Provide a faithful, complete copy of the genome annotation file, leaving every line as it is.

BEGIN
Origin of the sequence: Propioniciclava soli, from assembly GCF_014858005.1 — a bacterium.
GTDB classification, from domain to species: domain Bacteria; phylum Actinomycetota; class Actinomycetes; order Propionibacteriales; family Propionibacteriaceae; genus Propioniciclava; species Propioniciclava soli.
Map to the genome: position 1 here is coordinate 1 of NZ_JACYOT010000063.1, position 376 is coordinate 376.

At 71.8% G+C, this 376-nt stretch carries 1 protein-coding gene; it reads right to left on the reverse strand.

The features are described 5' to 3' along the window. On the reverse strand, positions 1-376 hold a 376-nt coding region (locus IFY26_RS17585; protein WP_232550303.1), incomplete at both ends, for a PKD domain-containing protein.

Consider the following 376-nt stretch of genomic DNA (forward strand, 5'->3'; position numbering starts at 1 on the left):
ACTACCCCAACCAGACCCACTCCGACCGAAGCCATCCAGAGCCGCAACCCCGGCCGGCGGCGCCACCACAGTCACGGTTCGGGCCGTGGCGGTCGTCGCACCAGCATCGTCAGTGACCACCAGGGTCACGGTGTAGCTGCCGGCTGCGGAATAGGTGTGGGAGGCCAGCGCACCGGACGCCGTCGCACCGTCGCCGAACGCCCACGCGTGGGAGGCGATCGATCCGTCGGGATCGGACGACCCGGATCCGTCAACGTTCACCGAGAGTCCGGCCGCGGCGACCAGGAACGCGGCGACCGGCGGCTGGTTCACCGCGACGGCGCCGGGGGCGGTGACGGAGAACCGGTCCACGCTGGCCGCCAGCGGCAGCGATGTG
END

Origin of the sequence: Propioniciclava soli, from assembly GCF_014858005.1 — a bacterium.
GTDB classification, from domain to species: domain Bacteria; phylum Actinomycetota; class Actinomycetes; order Propionibacteriales; family Propionibacteriaceae; genus Propioniciclava; species Propioniciclava soli.
Map to the genome: position 1 here is coordinate 1 of NZ_JACYOT010000063.1, position 376 is coordinate 376.

At 71.8% G+C, this 376-nt stretch carries 1 protein-coding gene; it reads right to left on the reverse strand.

The features are described 5' to 3' along the window. On the reverse strand, positions 1-376 hold a 376-nt coding region (locus IFY26_RS17585; protein WP_232550303.1), incomplete at both ends, for a PKD domain-containing protein.

Consider the following 376-nt stretch of genomic DNA (forward strand, 5'->3'; position numbering starts at 1 on the left):
ACTACCCCAACCAGACCCACTCCGACCGAAGCCATCCAGAGCCGCAACCCCGGCCGGCGGCGCCACCACAGTCACGGTTCGGGCCGTGGCGGTCGTCGCACCAGCATCGTCAGTGACCACCAGGGTCACGGTGTAGCTGCCGGCTGCGGAATAGGTGTGGGAGGCCAGCGCACCGGACGCCGTCGCACCGTCGCCGAACGCCCACGCGTGGGAGGCGATCGATCCGTCGGGATCGGACGACCCGGATCCGTCAACGTTCACCGAGAGTCCGGCCGCGGCGACCAGGAACGCGGCGACCGGCGGCTGGTTCACCGCGACGGCGCCGGGGGCGGTGACGGAGAACCGGTCCACGCTGGCCGCCAGCGGCAGCGATGTG